review should be conducted on stable or nearly-stable work.
Unfortunately, peer review is often done the other way around!
There is a strong tendency to review designs once the code is written
and stable, when no one is willing to de-stabilize them, and an
equally strong tendency to review code that is still in flux, which
means very little of the reviewed code will actually end up in the
product, since most of it will change. Ignoring stability concerns
when planning peer reviews simply wastes the time of the reviewers,
and gives a false sense of security.
It's important to be able to recognize incipient instability, or
all this flexible planning and asynchronous development goes away. If
John suddenly recognizes a design error or discovers a new
requirement, he is about to leave stability. If Sue needs to make
small changes to a class that handles function "furble," while Ed
needs to make a small change to that class to improve behavior for
"snotzer," their integration stability decreases, even though their
individual changes are benign.
In such cases, it's best to call an early cycle end so that you
can capture your stable point before everything comes tumbling down!
Planning For Stability
We hinted earlier that elements of both incremental
and iterative spiral methods can be successfully
combined. We call this expand-contract development, and
it's a life-saver for projects that encounter quality problems
related to "rampant featuritis."
In this scheme, periods of added functionality are interspersed
with periods whose purpose is to improve the quality of existing
functionality. "Quality" is an overloaded term, and any aspect of it
could be pursued in intervening periods. Typical quality goals are
increased factoring, increased abstraction, increased cohesion, and
increased re-use, as well as decreased mass of code, reduced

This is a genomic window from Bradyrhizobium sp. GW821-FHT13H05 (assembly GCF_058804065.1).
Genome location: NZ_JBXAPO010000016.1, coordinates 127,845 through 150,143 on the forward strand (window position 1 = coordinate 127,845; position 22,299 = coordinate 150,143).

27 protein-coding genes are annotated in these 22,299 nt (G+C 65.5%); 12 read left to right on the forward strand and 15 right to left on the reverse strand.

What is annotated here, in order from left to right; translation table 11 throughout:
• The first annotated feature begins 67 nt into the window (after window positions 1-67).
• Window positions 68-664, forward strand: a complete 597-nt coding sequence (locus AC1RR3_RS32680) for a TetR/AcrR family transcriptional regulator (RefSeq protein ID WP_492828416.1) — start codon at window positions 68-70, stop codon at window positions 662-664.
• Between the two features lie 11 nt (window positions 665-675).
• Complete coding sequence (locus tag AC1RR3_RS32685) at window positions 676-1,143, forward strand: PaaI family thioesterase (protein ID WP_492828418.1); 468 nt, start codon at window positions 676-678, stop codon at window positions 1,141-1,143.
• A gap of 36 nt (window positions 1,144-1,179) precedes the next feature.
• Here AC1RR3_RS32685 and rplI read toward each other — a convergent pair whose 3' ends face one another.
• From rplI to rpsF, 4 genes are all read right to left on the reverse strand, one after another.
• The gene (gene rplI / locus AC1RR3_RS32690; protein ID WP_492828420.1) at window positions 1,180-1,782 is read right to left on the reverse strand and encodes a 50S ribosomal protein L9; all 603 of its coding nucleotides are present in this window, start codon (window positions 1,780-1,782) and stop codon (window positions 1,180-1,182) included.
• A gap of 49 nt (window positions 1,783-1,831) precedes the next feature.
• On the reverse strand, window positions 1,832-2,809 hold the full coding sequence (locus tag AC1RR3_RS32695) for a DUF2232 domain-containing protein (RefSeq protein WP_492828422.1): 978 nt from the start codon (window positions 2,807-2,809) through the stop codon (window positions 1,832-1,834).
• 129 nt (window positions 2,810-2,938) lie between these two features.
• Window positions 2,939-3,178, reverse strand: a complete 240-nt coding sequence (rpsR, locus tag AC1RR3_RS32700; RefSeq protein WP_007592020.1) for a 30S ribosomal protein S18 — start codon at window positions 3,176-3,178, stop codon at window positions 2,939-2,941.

coupling, and reduced variable scope. These periods need not be
entire cycles, nor does the entire team need to switch modes in lock
Unfortunately, most projects cannot tolerate (or think they cannot
tolerate!) budgeting as much as half their time to re-work: "You mean
that every six weeks, you're going to take six weeks to re-write what
you just did? Why don't you guys just take a ten-minute coffee-break
every ten minutes!"
A contract phase by itself does not yield stability, because it is
itself changing code. Stability is like fine wine or compound
interest: it requires time. By shifting the goal from "more" to
"better," the output of a contract phase is much more likely to be
deemed stable after one additional cycle than the output of an expand
A spiral development process can be useful for the flexibility it
provides to re-evaluate and re-schedule work. Typically, this
flexibility results in increased work in a cycle, but
rarely results in reduced work in a cycle. This is a
When a cycle somehow ends up with fewer days than expected, many
managers sacrifice quality and stability for functionality, resulting
in massive rework in subsequent cycles.
However, with careful attention to points of stability during a
cycle, a manager can improve quality, morale, and productivity by
shortening cycles as needed, and individuals in the habit of honest
self-assessment can help their manager synchronize the group's
efforts at the most stable point.
Go to the previous column
in the series, or the next
column in the series.